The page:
Today in class Mr. Eldridge handed out our Syntax packet, the “A Study in Contrasts” Outline, and the How To Write a Review handout. Then he lectured about being scared into focus and memory, memory relays, the functions of your brain, and emotional and rational responses to stress. He lectured this because on our essays we all blanked out. Supposedly. I was blanked out too, so I can vouch for no one.
He then told us a story about two hikers that died at Yosemite (this was because we have to “climb mountains” but we can totally die, I guess. My theory is there are walls on this mountain).
8:27a—We were meant to be reading our “How to Write a Review” handout. Mr. Eldridge gave us some extra advice on our eventual essay, and in the process showed his age by telling us he used to use a typewriter.
We went over the Saturday Essay (as we’ve come to call it). I blanked out during the From Journal to Essay instructions. He might’ve said something, or we could have all been silent and reading. It was a very quiet class today. The essay has to be 2 pages long.
He closed the door because he couldn’t hear over the freeway. As I sit by the door, this made me incredibly sad.
After these events, we got into our main lesson about Syntax, mostly on our packet. Mr. Eldridge wrote this on the board after some sleepy class participation:
- -way words are put together
- -sentence structure
- -word order
The lesson was taught from our Weekly Packet, Lesson 1 (which was page 69, for those of you who didn’t notice).
Mr. Flores walked in and suddenly everyone was interested in the lesson but still had trouble participating. It occurred to me that if we were fish, we’d all be flounders.
There was some discussion about sentence length and how it gets the meaning across.
Mr. Eldridge giggled a lot today. I think he’s planning something.
Mr. Flores forgot his walkie-talkie when he left and I had the ridiculous notion to just call him on it.
Mr. Eldridge finally called Waffles by his proper name of Waffles.
The class wrote their Applies and read them aloud in class. We practiced bouncing our voices off walls. Note: when answering your weekly packets, please answer the entire question and only the question they ask.
Manny Tejeda presented his Trope, Hyperbole, today in exhilarating monotone. Multiple laughs were had. We made special note of the fact that he used most, if not all, of last week’s speech suggestions. He faced the audience spoke and didn’t read, made eye contact, and was calm.
In the last 15 minutes of class, we stared at the Discussion Rubric, then began to discuss last week’s topic of how adults were portrayed versus how children were portrayed in “The Chase.” Some tables were supposed to present their info and discussions, but we ran out of time. We are obviously going to have to try again later.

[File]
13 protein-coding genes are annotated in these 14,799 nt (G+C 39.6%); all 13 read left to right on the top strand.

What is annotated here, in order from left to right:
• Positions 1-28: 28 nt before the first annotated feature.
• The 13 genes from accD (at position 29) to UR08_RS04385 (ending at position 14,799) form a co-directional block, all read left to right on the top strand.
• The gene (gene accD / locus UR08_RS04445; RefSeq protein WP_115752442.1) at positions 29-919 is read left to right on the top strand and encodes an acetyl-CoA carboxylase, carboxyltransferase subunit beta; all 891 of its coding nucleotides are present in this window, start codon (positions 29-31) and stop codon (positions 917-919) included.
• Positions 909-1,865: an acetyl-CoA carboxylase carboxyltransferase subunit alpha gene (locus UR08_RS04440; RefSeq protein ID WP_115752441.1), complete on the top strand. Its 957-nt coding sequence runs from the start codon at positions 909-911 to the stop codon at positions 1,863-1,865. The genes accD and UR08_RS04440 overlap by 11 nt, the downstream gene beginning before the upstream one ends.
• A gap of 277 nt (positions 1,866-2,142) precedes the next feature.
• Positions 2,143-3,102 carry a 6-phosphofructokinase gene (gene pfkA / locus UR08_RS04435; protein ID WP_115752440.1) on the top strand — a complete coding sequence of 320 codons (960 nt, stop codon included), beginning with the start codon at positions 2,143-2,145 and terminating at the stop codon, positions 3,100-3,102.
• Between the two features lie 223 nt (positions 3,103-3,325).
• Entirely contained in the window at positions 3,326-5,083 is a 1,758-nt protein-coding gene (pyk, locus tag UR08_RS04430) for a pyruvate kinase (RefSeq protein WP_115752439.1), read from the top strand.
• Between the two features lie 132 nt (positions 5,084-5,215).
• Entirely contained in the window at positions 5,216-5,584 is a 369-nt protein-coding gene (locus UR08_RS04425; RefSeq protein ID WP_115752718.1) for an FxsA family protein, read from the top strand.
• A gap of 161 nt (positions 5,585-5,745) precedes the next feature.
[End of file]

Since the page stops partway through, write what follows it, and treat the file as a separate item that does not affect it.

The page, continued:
So, Mr. Eldridge is extremely disappointed with our self-obsessions. We should all work as team. Hence the groups we were assigned. Mr. Magana is offering tutoring from 2-4. If you would like to drop a class, it’s most likely a too bad for you. We were handed a syntax packet, which is due Monday. Syntax is a combination of sentence structure, the way words are arranged, grammar, punctuation, and the length of a sentence. Speaking of Monday, we have a timed essay due by the end of that period.
Ulysses, you need to be happy. We all love you man, despite the fact you ONLY know musical theory for the ONE instrument you play. Mr. Eldridge has parents who have this amazing super power in which they hold the ability to have “uh-huh… yeah conversations.” Supposedly when people get married they are granted with this skill of mind reading.
We unfortunately use the Fight or Flight hormone at the wrong time; we should train our bodies to control our adrenaline output. Fight or Flight does not equal out to intellect. Along with Eldridge’s knowledge of basically everything ever written, he was informing us about a part of the brain known as the prefrontal cortex. The prefrontal cortex is controls that thought of an answer you get hours after a question is asked of you. Our knowledge of the answer is stuck in a loop and keeps going in its own little bubble, I guess that is the only way I can put it, unfortunately. Kind of sucks, but we deal with it. You just have to stay calm so you can operate the conscious state of mind. But in all honesty, conscious thinking gets in the way, right? (APPLY THIS TO TEST TAKING, ALL OF YOU!)
Eighteen-year-old guys should not act like freshman female savages. Anyways, manage stress and be prepared for the essay on Monday. You may turn into a drunken hiker at the elevation of 12,000 feet. So strap a tire to your waist or something and be prepared. Referring back to the syntax packet, short sentences are meant for being emotionally blunt.
Tropes of the day:
1.) Asyndeton: The omission or absence of a conjunction between parts of a sentence.
2.) Polysyndeton: When conjunctions are used in close succession even when they are not required. Typically used for emphasis and rhythm.
3.) Hyperbole: exaggerated statements or claims not meant to be taken literally.
I apologize for my extremely characterless scribe. It is time for rehearsal. So to make you happy I have a picture of my brothers legs.